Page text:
US Congress to introduce animal testing bill to end deadly trials on kittens

The USDA says the testing is for life-saving medicine, and that concerns are overblown

Clark Mindock
New York
Thursday 07 March 2019 17:10
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People tend to adopt different coloured cats instead of black kittens
People tend to adopt different coloured cats instead of black kittens

Congress is set to consider a bill that would halt the US Department of Agriculture’s (USDA) from conducting deadly experiments on kittens.

The bill, introduced by a bipartisan group of politicians on Thursday, would end a programme by the department where kittens are infected with parasites to cause the food-borne illness toxoplasmosis.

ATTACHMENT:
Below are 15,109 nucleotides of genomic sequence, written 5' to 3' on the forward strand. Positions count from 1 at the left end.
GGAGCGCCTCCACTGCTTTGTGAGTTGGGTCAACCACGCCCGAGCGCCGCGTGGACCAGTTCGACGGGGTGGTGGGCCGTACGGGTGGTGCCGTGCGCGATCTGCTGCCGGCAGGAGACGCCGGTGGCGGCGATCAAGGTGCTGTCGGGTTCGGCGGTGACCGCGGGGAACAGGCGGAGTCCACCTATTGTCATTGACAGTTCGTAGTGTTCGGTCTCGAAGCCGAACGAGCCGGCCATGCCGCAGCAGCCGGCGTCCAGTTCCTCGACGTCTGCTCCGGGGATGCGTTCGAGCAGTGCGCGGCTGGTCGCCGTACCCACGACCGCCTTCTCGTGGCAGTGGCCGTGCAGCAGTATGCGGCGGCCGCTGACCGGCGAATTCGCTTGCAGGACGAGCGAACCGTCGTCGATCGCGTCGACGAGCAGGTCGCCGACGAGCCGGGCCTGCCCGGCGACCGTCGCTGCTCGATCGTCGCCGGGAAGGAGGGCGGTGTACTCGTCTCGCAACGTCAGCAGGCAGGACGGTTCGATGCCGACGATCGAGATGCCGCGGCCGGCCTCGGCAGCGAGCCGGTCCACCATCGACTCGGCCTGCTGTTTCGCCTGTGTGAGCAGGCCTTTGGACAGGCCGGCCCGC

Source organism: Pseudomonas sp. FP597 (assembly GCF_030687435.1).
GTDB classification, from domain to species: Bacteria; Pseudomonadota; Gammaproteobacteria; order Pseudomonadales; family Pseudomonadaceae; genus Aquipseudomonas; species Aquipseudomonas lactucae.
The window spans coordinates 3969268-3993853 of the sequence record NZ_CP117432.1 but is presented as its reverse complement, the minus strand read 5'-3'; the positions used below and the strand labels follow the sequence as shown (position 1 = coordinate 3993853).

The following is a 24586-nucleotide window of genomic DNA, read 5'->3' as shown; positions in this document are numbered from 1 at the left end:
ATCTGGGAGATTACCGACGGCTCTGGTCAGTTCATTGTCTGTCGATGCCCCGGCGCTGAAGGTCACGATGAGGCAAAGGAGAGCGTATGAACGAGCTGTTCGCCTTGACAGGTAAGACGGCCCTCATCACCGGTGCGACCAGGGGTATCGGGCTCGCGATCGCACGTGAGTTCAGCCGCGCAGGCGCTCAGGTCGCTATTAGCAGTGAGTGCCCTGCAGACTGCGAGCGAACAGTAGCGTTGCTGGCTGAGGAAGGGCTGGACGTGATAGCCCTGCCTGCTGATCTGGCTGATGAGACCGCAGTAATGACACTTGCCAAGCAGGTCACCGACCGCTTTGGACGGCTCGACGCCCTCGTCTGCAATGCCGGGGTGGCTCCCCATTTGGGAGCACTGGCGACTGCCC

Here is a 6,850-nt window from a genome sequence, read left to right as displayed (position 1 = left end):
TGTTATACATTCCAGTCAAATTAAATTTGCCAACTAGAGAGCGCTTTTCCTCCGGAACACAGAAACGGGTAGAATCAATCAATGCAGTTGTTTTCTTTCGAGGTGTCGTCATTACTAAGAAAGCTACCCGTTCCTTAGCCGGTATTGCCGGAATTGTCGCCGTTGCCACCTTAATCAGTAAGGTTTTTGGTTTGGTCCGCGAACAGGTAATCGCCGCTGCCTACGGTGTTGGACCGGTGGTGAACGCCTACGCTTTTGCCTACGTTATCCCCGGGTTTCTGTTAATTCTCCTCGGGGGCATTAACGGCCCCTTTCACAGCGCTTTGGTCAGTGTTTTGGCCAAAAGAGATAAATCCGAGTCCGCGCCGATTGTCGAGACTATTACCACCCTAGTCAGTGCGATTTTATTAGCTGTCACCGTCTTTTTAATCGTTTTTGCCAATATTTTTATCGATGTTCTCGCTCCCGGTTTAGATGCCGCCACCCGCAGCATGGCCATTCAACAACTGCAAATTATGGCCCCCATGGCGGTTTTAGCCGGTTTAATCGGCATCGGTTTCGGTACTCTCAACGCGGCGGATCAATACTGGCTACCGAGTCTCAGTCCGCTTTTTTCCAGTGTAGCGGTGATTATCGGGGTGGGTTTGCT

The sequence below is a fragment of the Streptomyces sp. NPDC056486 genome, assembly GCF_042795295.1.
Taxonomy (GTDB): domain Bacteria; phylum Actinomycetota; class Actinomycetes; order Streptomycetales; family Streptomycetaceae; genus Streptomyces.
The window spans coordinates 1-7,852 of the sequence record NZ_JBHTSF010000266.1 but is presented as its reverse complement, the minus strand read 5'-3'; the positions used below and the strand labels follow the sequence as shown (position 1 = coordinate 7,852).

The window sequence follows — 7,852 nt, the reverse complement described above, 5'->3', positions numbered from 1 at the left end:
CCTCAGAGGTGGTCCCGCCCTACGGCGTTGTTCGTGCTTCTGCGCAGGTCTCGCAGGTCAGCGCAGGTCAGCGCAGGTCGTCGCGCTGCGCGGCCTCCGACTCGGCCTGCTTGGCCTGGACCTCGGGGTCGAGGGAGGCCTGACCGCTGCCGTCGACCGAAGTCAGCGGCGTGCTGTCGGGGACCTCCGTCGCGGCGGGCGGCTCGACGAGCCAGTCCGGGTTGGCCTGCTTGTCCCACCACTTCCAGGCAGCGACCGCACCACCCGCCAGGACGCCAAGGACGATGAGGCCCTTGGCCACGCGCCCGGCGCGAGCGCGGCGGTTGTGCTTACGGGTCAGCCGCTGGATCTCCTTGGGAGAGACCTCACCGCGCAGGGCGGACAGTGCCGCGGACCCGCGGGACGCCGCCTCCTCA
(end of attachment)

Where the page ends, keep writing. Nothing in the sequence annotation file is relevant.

Scientists then harvest parasites from their faeces for up to three weeks to be used in research combatting food-borne illnesses, and the animals are euthanised.

“The USDA’s decision to slaughter kittens after they are used in research is an archaic practice and horrific treatment, and we need to end it,” Senator Jeff Merkeley, who is the lead sponsor on the Senate’s bill, told NBC News in a statement.

But the USDA says that concerns are overblown, with a USDA administrator last year telling Congress last year that “2,988 cats have been used in these research efforts that began in 1982.”

The department’s Agricultural Research Services says that the experiments are “life-saving research”, and that euthanasia is necessary to stop the spread of the parasites to humans.

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The American Veterinary Medical Association, meanwhile, has said that handling cats who have been infected is “unlikely to pose a risk” to humans.

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